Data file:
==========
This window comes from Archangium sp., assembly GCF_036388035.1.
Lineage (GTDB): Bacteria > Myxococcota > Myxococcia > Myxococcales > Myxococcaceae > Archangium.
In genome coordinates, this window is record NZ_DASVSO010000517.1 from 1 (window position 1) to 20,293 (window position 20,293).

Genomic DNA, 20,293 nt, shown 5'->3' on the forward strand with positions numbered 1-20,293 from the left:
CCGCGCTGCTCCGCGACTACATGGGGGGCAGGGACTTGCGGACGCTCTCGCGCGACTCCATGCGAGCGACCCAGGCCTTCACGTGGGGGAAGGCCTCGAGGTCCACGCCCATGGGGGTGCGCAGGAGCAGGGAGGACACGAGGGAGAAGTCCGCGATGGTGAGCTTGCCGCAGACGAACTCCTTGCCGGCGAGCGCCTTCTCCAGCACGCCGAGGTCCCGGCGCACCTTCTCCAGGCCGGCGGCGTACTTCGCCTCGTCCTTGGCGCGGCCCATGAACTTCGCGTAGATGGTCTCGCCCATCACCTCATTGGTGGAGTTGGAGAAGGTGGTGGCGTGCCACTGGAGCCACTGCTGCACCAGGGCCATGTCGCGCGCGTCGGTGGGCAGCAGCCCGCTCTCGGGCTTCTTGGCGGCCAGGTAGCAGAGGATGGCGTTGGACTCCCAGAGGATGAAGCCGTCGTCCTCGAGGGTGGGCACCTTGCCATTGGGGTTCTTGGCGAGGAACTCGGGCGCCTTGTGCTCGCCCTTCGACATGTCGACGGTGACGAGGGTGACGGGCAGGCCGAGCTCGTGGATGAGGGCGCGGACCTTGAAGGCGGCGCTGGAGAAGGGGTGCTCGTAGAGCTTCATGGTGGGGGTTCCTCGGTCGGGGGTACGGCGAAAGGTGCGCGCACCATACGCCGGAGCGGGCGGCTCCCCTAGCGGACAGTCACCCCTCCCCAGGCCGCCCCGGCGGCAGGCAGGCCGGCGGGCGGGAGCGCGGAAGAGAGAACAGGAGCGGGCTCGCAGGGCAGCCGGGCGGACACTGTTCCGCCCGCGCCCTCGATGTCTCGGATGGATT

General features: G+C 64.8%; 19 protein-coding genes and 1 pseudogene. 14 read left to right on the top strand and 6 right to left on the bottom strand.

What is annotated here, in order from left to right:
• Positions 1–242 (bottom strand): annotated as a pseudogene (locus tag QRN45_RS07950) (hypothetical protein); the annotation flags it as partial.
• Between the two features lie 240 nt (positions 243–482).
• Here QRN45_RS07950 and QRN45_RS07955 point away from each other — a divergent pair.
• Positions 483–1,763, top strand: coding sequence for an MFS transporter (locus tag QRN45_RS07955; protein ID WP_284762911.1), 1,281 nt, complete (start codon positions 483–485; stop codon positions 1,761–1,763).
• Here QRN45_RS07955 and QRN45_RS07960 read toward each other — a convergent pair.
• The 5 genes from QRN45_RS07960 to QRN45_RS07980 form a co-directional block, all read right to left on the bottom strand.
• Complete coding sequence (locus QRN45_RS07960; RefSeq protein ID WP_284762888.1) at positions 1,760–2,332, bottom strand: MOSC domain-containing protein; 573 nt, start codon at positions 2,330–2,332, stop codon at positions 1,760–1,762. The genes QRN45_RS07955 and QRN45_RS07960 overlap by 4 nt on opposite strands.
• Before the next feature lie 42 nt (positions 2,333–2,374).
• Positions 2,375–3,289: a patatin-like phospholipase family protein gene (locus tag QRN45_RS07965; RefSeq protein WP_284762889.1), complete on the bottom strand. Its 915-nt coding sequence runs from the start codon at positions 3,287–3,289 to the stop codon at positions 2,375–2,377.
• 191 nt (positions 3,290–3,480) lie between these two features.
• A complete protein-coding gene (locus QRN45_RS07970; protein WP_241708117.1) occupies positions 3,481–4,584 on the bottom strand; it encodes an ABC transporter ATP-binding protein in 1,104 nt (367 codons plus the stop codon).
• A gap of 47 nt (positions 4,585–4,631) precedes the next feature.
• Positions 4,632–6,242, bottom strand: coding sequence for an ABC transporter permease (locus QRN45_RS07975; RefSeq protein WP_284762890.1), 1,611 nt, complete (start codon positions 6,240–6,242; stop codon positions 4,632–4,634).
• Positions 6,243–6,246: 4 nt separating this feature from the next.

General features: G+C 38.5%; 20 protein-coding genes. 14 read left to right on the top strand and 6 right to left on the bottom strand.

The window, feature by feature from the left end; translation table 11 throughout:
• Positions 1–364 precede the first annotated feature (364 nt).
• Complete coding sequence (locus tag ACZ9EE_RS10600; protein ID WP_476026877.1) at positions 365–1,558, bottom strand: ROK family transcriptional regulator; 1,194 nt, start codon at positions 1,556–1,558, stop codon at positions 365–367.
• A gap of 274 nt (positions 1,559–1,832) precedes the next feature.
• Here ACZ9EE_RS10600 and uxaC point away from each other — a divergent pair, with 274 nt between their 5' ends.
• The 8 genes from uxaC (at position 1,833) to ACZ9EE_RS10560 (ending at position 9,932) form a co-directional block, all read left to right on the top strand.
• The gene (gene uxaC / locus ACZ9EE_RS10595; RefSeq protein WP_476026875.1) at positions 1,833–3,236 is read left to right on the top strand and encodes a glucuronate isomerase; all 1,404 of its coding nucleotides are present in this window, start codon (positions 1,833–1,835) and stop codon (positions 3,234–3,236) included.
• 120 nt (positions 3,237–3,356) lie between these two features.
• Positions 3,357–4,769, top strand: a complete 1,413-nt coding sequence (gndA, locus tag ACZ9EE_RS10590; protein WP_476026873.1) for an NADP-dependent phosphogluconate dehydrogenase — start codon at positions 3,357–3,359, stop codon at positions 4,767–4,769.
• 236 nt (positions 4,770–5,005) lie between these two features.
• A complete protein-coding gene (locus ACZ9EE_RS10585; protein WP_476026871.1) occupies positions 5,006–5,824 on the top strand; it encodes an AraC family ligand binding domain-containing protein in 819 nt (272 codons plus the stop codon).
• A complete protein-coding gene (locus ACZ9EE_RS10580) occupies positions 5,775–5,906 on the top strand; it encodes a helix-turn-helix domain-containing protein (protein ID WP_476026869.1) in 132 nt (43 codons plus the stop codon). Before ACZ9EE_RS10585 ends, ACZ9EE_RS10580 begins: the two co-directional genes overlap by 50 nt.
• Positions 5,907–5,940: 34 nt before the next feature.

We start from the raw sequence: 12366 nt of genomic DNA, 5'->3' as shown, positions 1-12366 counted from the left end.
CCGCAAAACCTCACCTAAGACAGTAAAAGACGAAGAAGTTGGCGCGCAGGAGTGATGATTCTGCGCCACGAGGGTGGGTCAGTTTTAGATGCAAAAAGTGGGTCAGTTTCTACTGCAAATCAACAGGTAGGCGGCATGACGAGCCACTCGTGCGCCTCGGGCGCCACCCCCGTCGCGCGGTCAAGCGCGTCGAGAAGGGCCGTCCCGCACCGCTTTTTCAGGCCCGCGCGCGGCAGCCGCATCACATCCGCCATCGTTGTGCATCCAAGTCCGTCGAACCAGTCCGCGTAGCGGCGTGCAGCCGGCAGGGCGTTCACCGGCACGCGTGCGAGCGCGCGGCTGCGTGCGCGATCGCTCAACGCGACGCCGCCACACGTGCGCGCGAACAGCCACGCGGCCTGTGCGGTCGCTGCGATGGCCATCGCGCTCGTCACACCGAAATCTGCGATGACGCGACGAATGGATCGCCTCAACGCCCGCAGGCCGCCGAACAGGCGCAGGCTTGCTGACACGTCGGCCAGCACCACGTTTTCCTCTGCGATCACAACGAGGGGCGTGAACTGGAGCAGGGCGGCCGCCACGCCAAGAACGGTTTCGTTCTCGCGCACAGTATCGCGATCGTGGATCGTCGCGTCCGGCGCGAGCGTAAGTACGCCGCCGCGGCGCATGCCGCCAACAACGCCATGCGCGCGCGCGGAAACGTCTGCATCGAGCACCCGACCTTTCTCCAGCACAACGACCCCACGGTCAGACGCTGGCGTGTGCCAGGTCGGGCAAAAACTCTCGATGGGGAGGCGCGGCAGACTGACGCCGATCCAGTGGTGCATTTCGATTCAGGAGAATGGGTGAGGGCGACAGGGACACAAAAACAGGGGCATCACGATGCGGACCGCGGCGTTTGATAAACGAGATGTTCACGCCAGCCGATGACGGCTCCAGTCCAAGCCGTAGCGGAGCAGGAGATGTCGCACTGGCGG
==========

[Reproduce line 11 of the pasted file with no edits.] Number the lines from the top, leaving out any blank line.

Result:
• Positions 483–1,763, top strand: coding sequence for an MFS transporter (locus tag QRN45_RS07955; protein ID WP_284762911.1), 1,281 nt, complete (start codon positions 483–485; stop codon positions 1,761–1,763).